Ottawa, Ontario – May 20, 2021, The Canadian Food Inspection Agency (CFIA) has launched a 120-day public consultation on guidance for determining plants with novel traits. This follows a consultation by Health Canada on new regulatory guidance for novel food focused on plant breeding that launched in March. The policy revisions proposed through these consultations will have a significant impact on what plant breeding innovations come to market in Canada.
Advancements in plant breeding have long been the backbone of agriculture. Through the years new crop varieties have helped farmers grow more with fewer resources, which has resulted in a more sustainable agricultural system.
As we collectively face significant global challenges around food security and climate change, we’ll need to harness the potential of new plant breeding innovations, like gene edited crops, that can help farmers adapt to changing climate conditions and pest pressures while continuing to grow safe, high quality, affordable food for Canadians and consumers around the world.
“While the last 14 months have been incredibly challenging due to the global pandemic, agriculture has been a beacon of hope. The industry rose to the occasion and continued to deliver food for Canadians and for our export markets. And it’s clear that as we move beyond the current health crisis, agriculture will be a driving force in Canada’s economic recovery,” says Tyler Bjornson, executive vice-president of the Canada Grains Council.
Canada’s agriculture sector stands ready and poised to help the Government of Canada deliver on many of its commitments to achieve economic growth and sustainability. When it comes to bringing forward nature-based solutions to climate change challenges, creating clear and predictable regulatory pathways for plant breeding innovations will be important.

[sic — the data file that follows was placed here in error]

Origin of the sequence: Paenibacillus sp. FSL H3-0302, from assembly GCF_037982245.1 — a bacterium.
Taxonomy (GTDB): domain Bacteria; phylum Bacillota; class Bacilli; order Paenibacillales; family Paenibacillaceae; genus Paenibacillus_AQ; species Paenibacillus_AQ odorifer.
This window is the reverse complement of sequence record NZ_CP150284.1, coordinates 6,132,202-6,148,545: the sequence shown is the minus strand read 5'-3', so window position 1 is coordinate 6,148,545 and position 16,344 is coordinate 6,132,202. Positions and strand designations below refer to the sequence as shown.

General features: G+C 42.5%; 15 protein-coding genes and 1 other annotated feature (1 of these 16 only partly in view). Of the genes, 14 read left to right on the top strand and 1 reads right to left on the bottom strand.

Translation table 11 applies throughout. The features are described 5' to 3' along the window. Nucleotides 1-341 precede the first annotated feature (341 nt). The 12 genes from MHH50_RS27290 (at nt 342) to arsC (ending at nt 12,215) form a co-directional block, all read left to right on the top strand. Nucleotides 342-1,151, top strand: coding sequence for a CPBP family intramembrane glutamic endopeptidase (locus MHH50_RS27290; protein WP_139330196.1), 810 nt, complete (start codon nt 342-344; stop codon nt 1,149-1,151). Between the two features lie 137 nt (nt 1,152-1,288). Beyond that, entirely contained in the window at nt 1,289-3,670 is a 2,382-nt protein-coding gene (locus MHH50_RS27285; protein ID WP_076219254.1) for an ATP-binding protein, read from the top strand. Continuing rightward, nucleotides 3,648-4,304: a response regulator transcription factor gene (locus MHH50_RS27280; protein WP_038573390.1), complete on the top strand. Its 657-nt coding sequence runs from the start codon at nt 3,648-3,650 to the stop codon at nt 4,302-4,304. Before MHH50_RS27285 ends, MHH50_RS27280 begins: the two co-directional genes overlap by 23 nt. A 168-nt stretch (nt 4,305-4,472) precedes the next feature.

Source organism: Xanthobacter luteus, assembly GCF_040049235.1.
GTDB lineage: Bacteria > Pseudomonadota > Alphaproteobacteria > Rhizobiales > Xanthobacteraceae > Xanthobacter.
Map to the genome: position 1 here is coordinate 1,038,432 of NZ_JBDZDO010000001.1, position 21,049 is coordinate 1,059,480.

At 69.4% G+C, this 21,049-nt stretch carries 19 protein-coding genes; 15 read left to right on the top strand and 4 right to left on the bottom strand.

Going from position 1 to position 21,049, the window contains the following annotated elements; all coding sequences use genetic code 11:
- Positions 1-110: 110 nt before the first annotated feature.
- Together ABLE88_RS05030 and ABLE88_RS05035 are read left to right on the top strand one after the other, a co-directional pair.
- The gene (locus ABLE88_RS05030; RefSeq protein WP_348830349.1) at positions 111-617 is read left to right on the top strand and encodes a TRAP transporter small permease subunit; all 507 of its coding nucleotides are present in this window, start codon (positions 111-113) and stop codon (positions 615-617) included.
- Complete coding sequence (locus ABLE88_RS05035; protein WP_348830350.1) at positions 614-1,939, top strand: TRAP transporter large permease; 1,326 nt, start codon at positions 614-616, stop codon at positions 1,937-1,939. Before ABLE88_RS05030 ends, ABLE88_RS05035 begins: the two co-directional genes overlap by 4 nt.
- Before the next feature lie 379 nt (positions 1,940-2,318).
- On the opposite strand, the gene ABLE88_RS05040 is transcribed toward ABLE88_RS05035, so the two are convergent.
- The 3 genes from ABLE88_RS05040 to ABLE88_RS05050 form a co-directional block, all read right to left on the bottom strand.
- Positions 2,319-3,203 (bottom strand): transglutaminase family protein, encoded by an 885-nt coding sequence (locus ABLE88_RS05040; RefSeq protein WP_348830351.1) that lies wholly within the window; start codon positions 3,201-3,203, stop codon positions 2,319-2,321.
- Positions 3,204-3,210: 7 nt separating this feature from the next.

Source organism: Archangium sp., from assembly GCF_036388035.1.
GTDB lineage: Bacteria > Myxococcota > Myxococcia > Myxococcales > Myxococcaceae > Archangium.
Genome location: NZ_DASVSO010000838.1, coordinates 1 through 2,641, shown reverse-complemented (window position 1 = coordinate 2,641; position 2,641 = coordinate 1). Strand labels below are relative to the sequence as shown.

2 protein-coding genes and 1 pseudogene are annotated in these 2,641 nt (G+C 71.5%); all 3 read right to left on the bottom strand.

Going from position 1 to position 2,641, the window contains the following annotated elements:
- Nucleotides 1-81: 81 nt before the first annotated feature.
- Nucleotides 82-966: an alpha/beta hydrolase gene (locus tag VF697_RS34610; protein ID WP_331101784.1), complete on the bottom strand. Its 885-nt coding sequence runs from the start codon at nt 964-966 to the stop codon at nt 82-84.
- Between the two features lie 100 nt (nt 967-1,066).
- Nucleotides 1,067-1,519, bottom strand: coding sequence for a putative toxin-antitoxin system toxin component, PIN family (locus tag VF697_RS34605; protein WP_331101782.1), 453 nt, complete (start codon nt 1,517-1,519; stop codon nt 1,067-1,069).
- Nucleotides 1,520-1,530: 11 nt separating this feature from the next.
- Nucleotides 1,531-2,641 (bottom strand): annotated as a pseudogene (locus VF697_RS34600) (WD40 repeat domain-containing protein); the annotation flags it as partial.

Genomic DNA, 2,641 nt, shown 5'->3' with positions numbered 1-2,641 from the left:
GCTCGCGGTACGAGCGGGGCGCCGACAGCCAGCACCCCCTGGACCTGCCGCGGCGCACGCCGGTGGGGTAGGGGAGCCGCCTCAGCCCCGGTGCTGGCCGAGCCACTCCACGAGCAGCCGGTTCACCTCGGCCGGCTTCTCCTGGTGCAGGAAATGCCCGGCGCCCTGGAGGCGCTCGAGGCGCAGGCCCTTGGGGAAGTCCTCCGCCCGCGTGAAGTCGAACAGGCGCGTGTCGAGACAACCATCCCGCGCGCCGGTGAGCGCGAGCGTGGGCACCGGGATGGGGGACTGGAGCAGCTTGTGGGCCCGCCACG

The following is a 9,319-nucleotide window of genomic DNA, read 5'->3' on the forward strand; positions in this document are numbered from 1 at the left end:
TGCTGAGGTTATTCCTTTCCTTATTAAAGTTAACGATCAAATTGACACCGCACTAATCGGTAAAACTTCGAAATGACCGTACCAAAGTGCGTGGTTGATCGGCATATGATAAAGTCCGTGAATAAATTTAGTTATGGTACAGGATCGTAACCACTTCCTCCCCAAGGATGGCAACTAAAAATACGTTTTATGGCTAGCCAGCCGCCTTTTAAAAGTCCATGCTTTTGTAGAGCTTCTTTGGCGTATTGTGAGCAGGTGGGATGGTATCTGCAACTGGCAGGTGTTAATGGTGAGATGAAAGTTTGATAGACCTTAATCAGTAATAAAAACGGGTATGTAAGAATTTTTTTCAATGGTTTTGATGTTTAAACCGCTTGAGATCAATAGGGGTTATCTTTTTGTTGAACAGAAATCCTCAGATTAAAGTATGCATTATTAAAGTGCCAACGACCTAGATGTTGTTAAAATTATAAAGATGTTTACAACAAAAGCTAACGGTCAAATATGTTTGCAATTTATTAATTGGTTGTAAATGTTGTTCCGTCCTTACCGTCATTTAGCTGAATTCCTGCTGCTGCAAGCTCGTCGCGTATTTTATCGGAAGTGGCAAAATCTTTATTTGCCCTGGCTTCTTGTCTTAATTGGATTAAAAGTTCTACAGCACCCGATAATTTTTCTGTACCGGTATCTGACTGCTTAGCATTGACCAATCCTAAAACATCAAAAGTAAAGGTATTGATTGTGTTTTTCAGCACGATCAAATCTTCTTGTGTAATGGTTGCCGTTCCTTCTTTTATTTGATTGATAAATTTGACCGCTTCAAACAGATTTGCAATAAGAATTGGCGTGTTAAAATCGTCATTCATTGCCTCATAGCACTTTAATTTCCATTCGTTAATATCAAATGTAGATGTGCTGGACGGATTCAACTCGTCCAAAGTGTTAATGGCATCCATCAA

“While it’s encouraging to see that both Health Canada and the Canadian Food Inspection Agency recognize the importance of a science-based approach to regulating plant breeding innovations, there are some elements of CFIA’s proposal that need to better reflect the sustainable practices farmers are already using to ensure they don’t threaten farmers’ competitiveness,” says Bjornson.
There’s a global scientific consensus on the safety of gene edited crops, which Health Canada recognized in its recent consultation. Some of Canada’s key competitors and trading partners have already moved in the direction of updating their regulatory frameworks to provide farmers with timely access to much-needed new crop varieties.
“The challenges and opportunities standing before the agriculture industry are real and demand bold, decisive action. While we’re pleased that the CFIA is moving forward on this important file and is suggesting a number of improvements in the proposal, there are some areas that require further attention to ensure that Canada will be on a level playing field with the rest of the world when it comes to plant breeding innovation,” says Pierre Petelle, president and CEO of CropLife Canada.
The potential of the Canadian agriculture industry has been widely recognized in recent years. The Agri-Food Economic Strategy Table set ambitious targets for the agriculture industry, among them that Canada could be one of the top five competitors in the agri-food sector globally by 2025. To achieve this target, the Strategy Table noted that Canada would need to be a leader when it comes to both innovation as well as an agile regulatory system.
Gene editing is a technology that has significant potential to support sustainable agriculture and improve human health. It is currently being leveraged in the fight against COVID-19. In agriculture, gene editing allows plant breeders to get to the same end result they would have with traditional plant breeding but they can do it much more precisely and efficiently.
“We are encouraging the Canadian government to stand firmly behind the science on gene editing, as many of our trading partners are doing, and to ensure that Canada will be a leader in adopting innovation rather than a follower,” says Petelle.
For more information on the benefits of gene editing visit: www.naturenurtured.ca.
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Canada Grains Council